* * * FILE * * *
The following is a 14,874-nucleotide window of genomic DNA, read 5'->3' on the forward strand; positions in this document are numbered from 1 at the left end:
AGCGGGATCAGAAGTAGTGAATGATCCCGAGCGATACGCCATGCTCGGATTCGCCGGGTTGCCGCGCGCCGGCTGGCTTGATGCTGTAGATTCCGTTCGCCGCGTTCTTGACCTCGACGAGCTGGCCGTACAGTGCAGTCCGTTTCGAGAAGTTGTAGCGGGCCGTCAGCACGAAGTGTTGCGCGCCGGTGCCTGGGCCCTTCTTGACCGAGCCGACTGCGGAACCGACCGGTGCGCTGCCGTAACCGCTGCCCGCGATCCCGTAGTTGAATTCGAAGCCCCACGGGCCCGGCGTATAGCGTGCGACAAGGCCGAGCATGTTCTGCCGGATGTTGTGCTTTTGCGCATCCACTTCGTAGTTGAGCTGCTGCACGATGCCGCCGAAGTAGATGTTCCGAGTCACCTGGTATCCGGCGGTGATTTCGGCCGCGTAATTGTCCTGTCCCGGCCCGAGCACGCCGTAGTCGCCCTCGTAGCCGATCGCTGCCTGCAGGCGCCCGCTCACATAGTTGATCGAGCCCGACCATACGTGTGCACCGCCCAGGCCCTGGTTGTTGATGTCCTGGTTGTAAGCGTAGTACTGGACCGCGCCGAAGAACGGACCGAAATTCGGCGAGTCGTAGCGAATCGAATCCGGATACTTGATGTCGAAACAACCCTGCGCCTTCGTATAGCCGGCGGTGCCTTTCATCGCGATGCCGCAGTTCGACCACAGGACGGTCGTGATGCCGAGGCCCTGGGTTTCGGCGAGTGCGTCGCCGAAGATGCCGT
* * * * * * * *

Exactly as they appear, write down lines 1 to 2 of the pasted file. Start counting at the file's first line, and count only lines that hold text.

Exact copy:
The following is a 14,874-nucleotide window of genomic DNA, read 5'->3' on the forward strand; positions in this document are numbered from 1 at the left end:
AGCGGGATCAGAAGTAGTGAATGATCCCGAGCGATACGCCATGCTCGGATTCGCCGGGTTGCCGCGCGCCGGCTGGCTTGATGCTGTAGATTCCGTTCGCCGCGTTCTTGACCTCGACGAGCTGGCCGTACAGTGCAGTCCGTTTCGAGAAGTTGTAGCGGGCCGTCAGCACGAAGTGTTGCGCGCCGGTGCCTGGGCCCTTCTTGACCGAGCCGACTGCGGAACCGACCGGTGCGCTGCCGTAACCGCTGCCCGCGATCCCGTAGTTGAATTCGAAGCCCCACGGGCCCGGCGTATAGCGTGCGACAAGGCCGAGCATGTTCTGCCGGATGTTGTGCTTTTGCGCATCCACTTCGTAGTTGAGCTGCTGCACGATGCCGCCGAAGTAGATGTTCCGAGTCACCTGGTATCCGGCGGTGATTTCGGCCGCGTAATTGTCCTGTCCCGGCCCGAGCACGCCGTAGTCGCCCTCGTAGCCGATCGCTGCCTGCAGGCGCCCGCTCACATAGTTGATCGAGCCCGACCATACGTGTGCACCGCCCAGGCCCTGGTTGTTGATGTCCTGGTTGTAAGCGTAGTACTGGACCGCGCCGAAGAACGGACCGAAATTCGGCGAGTCGTAGCGAATCGAATCCGGATACTTGATGTCGAAACAACCCTGCGCCTTCGTATAGCCGGCGGTGCCTTTCATCGCGATGCCGCAGTTCGACCACAGGACGGTCGTGATGCCGAGGCCCTGGGTTTCGGCGAGTGCGTCGCCGAAGATGCCGT